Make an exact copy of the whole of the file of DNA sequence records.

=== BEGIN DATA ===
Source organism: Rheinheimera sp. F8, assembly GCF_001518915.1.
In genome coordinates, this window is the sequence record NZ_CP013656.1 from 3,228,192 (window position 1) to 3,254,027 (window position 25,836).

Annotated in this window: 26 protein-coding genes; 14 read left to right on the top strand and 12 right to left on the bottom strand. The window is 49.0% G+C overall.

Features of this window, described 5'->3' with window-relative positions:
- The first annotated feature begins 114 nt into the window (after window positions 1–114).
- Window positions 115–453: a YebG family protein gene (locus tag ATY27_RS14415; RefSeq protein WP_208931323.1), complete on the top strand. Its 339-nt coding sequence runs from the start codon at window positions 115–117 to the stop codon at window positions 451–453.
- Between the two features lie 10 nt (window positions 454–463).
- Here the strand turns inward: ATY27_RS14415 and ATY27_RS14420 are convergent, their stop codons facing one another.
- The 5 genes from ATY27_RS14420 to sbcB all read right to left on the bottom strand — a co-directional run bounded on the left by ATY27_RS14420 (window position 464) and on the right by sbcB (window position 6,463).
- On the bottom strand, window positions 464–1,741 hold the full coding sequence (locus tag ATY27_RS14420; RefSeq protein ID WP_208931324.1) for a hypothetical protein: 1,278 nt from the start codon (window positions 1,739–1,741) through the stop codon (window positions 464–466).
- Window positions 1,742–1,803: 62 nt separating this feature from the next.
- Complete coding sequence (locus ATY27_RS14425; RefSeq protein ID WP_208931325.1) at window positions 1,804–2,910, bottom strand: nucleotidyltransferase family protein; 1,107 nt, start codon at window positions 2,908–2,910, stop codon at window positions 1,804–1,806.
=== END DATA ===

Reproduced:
Source organism: Rheinheimera sp. F8, assembly GCF_001518915.1.
In genome coordinates, this window is the sequence record NZ_CP013656.1 from 3,228,192 (window position 1) to 3,254,027 (window position 25,836).

Annotated in this window: 26 protein-coding genes; 14 read left to right on the top strand and 12 right to left on the bottom strand. The window is 49.0% G+C overall.

Features of this window, described 5'->3' with window-relative positions:
- The first annotated feature begins 114 nt into the window (after window positions 1–114).
- Window positions 115–453: a YebG family protein gene (locus tag ATY27_RS14415; RefSeq protein WP_208931323.1), complete on the top strand. Its 339-nt coding sequence runs from the start codon at window positions 115–117 to the stop codon at window positions 451–453.
- Between the two features lie 10 nt (window positions 454–463).
- Here the strand turns inward: ATY27_RS14415 and ATY27_RS14420 are convergent, their stop codons facing one another.
- The 5 genes from ATY27_RS14420 to sbcB all read right to left on the bottom strand — a co-directional run bounded on the left by ATY27_RS14420 (window position 464) and on the right by sbcB (window position 6,463).
- On the bottom strand, window positions 464–1,741 hold the full coding sequence (locus tag ATY27_RS14420; RefSeq protein ID WP_208931324.1) for a hypothetical protein: 1,278 nt from the start codon (window positions 1,739–1,741) through the stop codon (window positions 464–466).
- Window positions 1,742–1,803: 62 nt separating this feature from the next.
- Complete coding sequence (locus ATY27_RS14425; RefSeq protein ID WP_208931325.1) at window positions 1,804–2,910, bottom strand: nucleotidyltransferase family protein; 1,107 nt, start codon at window positions 2,908–2,910, stop codon at window positions 1,804–1,806.